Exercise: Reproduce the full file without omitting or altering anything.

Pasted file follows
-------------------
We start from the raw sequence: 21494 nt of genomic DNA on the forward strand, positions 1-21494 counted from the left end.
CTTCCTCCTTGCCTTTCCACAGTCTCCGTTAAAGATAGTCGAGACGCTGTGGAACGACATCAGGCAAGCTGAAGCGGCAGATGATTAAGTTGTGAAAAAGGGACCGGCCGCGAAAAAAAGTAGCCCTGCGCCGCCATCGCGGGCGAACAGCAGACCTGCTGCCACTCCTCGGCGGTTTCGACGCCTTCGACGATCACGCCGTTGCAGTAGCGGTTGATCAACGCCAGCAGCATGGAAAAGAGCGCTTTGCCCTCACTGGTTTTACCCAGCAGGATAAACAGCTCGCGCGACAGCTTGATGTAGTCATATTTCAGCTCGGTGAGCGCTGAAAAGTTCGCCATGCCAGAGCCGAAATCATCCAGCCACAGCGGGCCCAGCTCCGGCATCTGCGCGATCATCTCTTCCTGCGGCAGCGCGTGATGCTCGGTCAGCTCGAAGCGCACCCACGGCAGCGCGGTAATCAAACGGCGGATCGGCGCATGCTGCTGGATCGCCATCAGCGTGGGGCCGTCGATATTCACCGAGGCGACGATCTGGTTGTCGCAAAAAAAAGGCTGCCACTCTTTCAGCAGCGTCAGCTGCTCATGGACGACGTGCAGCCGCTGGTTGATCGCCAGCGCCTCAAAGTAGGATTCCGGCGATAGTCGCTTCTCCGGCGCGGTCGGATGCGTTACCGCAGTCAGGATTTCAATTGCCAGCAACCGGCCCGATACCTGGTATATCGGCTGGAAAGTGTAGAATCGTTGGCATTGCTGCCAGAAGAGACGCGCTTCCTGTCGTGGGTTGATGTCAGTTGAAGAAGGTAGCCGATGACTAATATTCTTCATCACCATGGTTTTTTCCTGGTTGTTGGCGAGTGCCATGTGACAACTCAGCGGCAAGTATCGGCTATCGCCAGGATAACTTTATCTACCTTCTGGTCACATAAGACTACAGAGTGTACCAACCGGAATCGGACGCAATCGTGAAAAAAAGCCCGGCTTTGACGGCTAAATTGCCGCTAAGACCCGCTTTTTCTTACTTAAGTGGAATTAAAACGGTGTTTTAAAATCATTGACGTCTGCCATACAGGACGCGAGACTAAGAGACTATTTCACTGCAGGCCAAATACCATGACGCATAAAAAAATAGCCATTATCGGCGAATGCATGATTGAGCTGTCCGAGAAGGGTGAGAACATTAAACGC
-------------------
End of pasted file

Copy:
We start from the raw sequence: 21494 nt of genomic DNA on the forward strand, positions 1-21494 counted from the left end.
CTTCCTCCTTGCCTTTCCACAGTCTCCGTTAAAGATAGTCGAGACGCTGTGGAACGACATCAGGCAAGCTGAAGCGGCAGATGATTAAGTTGTGAAAAAGGGACCGGCCGCGAAAAAAAGTAGCCCTGCGCCGCCATCGCGGGCGAACAGCAGACCTGCTGCCACTCCTCGGCGGTTTCGACGCCTTCGACGATCACGCCGTTGCAGTAGCGGTTGATCAACGCCAGCAGCATGGAAAAGAGCGCTTTGCCCTCACTGGTTTTACCCAGCAGGATAAACAGCTCGCGCGACAGCTTGATGTAGTCATATTTCAGCTCGGTGAGCGCTGAAAAGTTCGCCATGCCAGAGCCGAAATCATCCAGCCACAGCGGGCCCAGCTCCGGCATCTGCGCGATCATCTCTTCCTGCGGCAGCGCGTGATGCTCGGTCAGCTCGAAGCGCACCCACGGCAGCGCGGTAATCAAACGGCGGATCGGCGCATGCTGCTGGATCGCCATCAGCGTGGGGCCGTCGATATTCACCGAGGCGACGATCTGGTTGTCGCAAAAAAAAGGCTGCCACTCTTTCAGCAGCGTCAGCTGCTCATGGACGACGTGCAGCCGCTGGTTGATCGCCAGCGCCTCAAAGTAGGATTCCGGCGATAGTCGCTTCTCCGGCGCGGTCGGATGCGTTACCGCAGTCAGGATTTCAATTGCCAGCAACCGGCCCGATACCTGGTATATCGGCTGGAAAGTGTAGAATCGTTGGCATTGCTGCCAGAAGAGACGCGCTTCCTGTCGTGGGTTGATGTCAGTTGAAGAAGGTAGCCGATGACTAATATTCTTCATCACCATGGTTTTTTCCTGGTTGTTGGCGAGTGCCATGTGACAACTCAGCGGCAAGTATCGGCTATCGCCAGGATAACTTTATCTACCTTCTGGTCACATAAGACTACAGAGTGTACCAACCGGAATCGGACGCAATCGTGAAAAAAAGCCCGGCTTTGACGGCTAAATTGCCGCTAAGACCCGCTTTTTCTTACTTAAGTGGAATTAAAACGGTGTTTTAAAATCATTGACGTCTGCCATACAGGACGCGAGACTAAGAGACTATTTCACTGCAGGCCAAATACCATGACGCATAAAAAAATAGCCATTATCGGCGAATGCATGATTGAGCTGTCCGAGAAGGGTGAGAACATTAAACGC